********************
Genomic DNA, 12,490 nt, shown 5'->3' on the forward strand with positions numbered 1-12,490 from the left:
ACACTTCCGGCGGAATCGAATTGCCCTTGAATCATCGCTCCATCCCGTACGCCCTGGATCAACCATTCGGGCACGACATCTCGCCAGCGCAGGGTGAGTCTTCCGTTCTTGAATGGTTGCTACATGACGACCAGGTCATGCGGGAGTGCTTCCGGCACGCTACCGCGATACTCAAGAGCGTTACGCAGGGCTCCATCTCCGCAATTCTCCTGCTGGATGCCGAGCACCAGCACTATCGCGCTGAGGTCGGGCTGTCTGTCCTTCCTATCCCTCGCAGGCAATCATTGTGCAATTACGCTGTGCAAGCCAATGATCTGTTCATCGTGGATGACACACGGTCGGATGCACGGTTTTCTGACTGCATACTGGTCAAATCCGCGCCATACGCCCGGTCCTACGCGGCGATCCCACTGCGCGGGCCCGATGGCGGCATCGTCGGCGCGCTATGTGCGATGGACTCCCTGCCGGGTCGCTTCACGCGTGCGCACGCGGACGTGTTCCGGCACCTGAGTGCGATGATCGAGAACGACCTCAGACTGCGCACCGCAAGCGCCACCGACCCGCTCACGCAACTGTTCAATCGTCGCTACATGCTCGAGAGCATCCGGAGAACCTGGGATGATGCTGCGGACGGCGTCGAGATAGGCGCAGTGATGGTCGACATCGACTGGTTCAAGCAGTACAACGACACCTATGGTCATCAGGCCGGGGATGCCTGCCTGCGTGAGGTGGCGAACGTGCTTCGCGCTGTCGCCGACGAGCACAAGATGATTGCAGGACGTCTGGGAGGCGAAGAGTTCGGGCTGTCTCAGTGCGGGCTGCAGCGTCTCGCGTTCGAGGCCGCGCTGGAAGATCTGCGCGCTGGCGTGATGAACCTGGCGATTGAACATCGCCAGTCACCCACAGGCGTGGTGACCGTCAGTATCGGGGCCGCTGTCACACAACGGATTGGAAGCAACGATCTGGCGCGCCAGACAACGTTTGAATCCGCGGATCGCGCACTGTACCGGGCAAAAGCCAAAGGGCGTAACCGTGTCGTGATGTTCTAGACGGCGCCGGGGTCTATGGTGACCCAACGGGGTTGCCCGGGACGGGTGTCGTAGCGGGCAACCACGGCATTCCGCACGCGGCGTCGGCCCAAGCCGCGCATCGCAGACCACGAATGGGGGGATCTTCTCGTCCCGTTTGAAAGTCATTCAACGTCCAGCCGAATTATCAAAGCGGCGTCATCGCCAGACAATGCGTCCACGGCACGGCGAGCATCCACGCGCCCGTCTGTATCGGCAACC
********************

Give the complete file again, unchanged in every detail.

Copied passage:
Genomic DNA, 12,490 nt, shown 5'->3' on the forward strand with positions numbered 1-12,490 from the left:
ACACTTCCGGCGGAATCGAATTGCCCTTGAATCATCGCTCCATCCCGTACGCCCTGGATCAACCATTCGGGCACGACATCTCGCCAGCGCAGGGTGAGTCTTCCGTTCTTGAATGGTTGCTACATGACGACCAGGTCATGCGGGAGTGCTTCCGGCACGCTACCGCGATACTCAAGAGCGTTACGCAGGGCTCCATCTCCGCAATTCTCCTGCTGGATGCCGAGCACCAGCACTATCGCGCTGAGGTCGGGCTGTCTGTCCTTCCTATCCCTCGCAGGCAATCATTGTGCAATTACGCTGTGCAAGCCAATGATCTGTTCATCGTGGATGACACACGGTCGGATGCACGGTTTTCTGACTGCATACTGGTCAAATCCGCGCCATACGCCCGGTCCTACGCGGCGATCCCACTGCGCGGGCCCGATGGCGGCATCGTCGGCGCGCTATGTGCGATGGACTCCCTGCCGGGTCGCTTCACGCGTGCGCACGCGGACGTGTTCCGGCACCTGAGTGCGATGATCGAGAACGACCTCAGACTGCGCACCGCAAGCGCCACCGACCCGCTCACGCAACTGTTCAATCGTCGCTACATGCTCGAGAGCATCCGGAGAACCTGGGATGATGCTGCGGACGGCGTCGAGATAGGCGCAGTGATGGTCGACATCGACTGGTTCAAGCAGTACAACGACACCTATGGTCATCAGGCCGGGGATGCCTGCCTGCGTGAGGTGGCGAACGTGCTTCGCGCTGTCGCCGACGAGCACAAGATGATTGCAGGACGTCTGGGAGGCGAAGAGTTCGGGCTGTCTCAGTGCGGGCTGCAGCGTCTCGCGTTCGAGGCCGCGCTGGAAGATCTGCGCGCTGGCGTGATGAACCTGGCGATTGAACATCGCCAGTCACCCACAGGCGTGGTGACCGTCAGTATCGGGGCCGCTGTCACACAACGGATTGGAAGCAACGATCTGGCGCGCCAGACAACGTTTGAATCCGCGGATCGCGCACTGTACCGGGCAAAAGCCAAAGGGCGTAACCGTGTCGTGATGTTCTAGACGGCGCCGGGGTCTATGGTGACCCAACGGGGTTGCCCGGGACGGGTGTCGTAGCGGGCAACCACGGCATTCCGCACGCGGCGTCGGCCCAAGCCGCGCATCGCAGACCACGAATGGGGGGATCTTCTCGTCCCGTTTGAAAGTCATTCAACGTCCAGCCGAATTATCAAAGCGGCGTCATCGCCAGACAATGCGTCCACGGCACGGCGAGCATCCACGCGCCCGTCTGTATCGGCAACC